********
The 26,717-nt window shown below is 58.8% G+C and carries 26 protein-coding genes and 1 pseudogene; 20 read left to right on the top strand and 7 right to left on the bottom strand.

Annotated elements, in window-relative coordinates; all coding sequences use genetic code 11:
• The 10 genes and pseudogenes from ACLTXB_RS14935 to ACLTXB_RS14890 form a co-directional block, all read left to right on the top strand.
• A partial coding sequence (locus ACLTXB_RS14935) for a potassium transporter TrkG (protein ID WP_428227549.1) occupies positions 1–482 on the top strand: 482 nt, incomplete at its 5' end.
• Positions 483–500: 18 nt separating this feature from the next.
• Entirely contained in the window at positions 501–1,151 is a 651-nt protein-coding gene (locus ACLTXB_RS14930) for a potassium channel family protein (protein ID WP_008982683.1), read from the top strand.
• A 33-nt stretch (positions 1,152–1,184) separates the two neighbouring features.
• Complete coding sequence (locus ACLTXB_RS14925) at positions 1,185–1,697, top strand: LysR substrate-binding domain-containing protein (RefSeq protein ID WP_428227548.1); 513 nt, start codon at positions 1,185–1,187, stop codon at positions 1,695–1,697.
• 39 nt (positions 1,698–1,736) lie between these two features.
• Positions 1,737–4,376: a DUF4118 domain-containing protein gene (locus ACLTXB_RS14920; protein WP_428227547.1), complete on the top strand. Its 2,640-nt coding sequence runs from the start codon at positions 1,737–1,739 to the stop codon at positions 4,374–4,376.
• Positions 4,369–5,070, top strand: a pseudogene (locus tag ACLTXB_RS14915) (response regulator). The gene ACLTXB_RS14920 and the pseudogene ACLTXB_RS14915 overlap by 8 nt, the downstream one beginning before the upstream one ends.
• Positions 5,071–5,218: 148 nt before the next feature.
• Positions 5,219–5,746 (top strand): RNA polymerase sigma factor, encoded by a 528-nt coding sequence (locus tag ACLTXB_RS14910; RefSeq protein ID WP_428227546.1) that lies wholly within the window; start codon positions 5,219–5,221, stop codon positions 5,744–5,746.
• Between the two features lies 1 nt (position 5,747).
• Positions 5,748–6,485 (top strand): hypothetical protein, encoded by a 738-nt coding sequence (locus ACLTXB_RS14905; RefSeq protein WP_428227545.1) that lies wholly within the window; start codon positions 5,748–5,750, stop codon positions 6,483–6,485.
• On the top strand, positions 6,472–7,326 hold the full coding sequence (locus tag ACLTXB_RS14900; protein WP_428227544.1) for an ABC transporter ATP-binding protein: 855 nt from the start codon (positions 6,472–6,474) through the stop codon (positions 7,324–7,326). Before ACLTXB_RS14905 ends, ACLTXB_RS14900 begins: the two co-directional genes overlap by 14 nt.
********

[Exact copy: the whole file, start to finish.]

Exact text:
The 26,717-nt window shown below is 58.8% G+C and carries 26 protein-coding genes and 1 pseudogene; 20 read left to right on the top strand and 7 right to left on the bottom strand.

Annotated elements, in window-relative coordinates; all coding sequences use genetic code 11:
• The 10 genes and pseudogenes from ACLTXB_RS14935 to ACLTXB_RS14890 form a co-directional block, all read left to right on the top strand.
• A partial coding sequence (locus ACLTXB_RS14935) for a potassium transporter TrkG (protein ID WP_428227549.1) occupies positions 1–482 on the top strand: 482 nt, incomplete at its 5' end.
• Positions 483–500: 18 nt separating this feature from the next.
• Entirely contained in the window at positions 501–1,151 is a 651-nt protein-coding gene (locus ACLTXB_RS14930) for a potassium channel family protein (protein ID WP_008982683.1), read from the top strand.
• A 33-nt stretch (positions 1,152–1,184) separates the two neighbouring features.
• Complete coding sequence (locus ACLTXB_RS14925) at positions 1,185–1,697, top strand: LysR substrate-binding domain-containing protein (RefSeq protein ID WP_428227548.1); 513 nt, start codon at positions 1,185–1,187, stop codon at positions 1,695–1,697.
• 39 nt (positions 1,698–1,736) lie between these two features.
• Positions 1,737–4,376: a DUF4118 domain-containing protein gene (locus ACLTXB_RS14920; protein WP_428227547.1), complete on the top strand. Its 2,640-nt coding sequence runs from the start codon at positions 1,737–1,739 to the stop codon at positions 4,374–4,376.
• Positions 4,369–5,070, top strand: a pseudogene (locus tag ACLTXB_RS14915) (response regulator). The gene ACLTXB_RS14920 and the pseudogene ACLTXB_RS14915 overlap by 8 nt, the downstream one beginning before the upstream one ends.
• Positions 5,071–5,218: 148 nt before the next feature.
• Positions 5,219–5,746 (top strand): RNA polymerase sigma factor, encoded by a 528-nt coding sequence (locus tag ACLTXB_RS14910; RefSeq protein ID WP_428227546.1) that lies wholly within the window; start codon positions 5,219–5,221, stop codon positions 5,744–5,746.
• Between the two features lies 1 nt (position 5,747).
• Positions 5,748–6,485 (top strand): hypothetical protein, encoded by a 738-nt coding sequence (locus ACLTXB_RS14905; RefSeq protein WP_428227545.1) that lies wholly within the window; start codon positions 5,748–5,750, stop codon positions 6,483–6,485.
• On the top strand, positions 6,472–7,326 hold the full coding sequence (locus tag ACLTXB_RS14900; protein WP_428227544.1) for an ABC transporter ATP-binding protein: 855 nt from the start codon (positions 6,472–6,474) through the stop codon (positions 7,324–7,326). Before ACLTXB_RS14905 ends, ACLTXB_RS14900 begins: the two co-directional genes overlap by 14 nt.